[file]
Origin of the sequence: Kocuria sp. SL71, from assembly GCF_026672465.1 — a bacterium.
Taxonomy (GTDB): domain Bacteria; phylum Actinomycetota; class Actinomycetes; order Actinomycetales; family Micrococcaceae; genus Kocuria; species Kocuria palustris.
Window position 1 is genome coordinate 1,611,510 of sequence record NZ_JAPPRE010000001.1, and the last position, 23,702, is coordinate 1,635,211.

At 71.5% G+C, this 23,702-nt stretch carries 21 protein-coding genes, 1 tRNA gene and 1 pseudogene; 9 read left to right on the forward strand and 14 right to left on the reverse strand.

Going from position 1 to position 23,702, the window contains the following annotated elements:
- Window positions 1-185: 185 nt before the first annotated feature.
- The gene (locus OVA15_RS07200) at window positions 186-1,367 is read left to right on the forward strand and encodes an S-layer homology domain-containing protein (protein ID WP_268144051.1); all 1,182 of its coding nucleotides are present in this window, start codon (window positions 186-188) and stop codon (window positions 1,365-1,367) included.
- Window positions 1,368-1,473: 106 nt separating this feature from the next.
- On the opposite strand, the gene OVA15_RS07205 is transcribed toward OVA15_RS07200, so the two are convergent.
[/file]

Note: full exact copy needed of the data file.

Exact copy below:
Origin of the sequence: Kocuria sp. SL71, from assembly GCF_026672465.1 — a bacterium.
Taxonomy (GTDB): domain Bacteria; phylum Actinomycetota; class Actinomycetes; order Actinomycetales; family Micrococcaceae; genus Kocuria; species Kocuria palustris.
Window position 1 is genome coordinate 1,611,510 of sequence record NZ_JAPPRE010000001.1, and the last position, 23,702, is coordinate 1,635,211.

At 71.5% G+C, this 23,702-nt stretch carries 21 protein-coding genes, 1 tRNA gene and 1 pseudogene; 9 read left to right on the forward strand and 14 right to left on the reverse strand.

Going from position 1 to position 23,702, the window contains the following annotated elements:
- Window positions 1-185: 185 nt before the first annotated feature.
- The gene (locus OVA15_RS07200) at window positions 186-1,367 is read left to right on the forward strand and encodes an S-layer homology domain-containing protein (protein ID WP_268144051.1); all 1,182 of its coding nucleotides are present in this window, start codon (window positions 186-188) and stop codon (window positions 1,365-1,367) included.
- Window positions 1,368-1,473: 106 nt separating this feature from the next.
- On the opposite strand, the gene OVA15_RS07205 is transcribed toward OVA15_RS07200, so the two are convergent.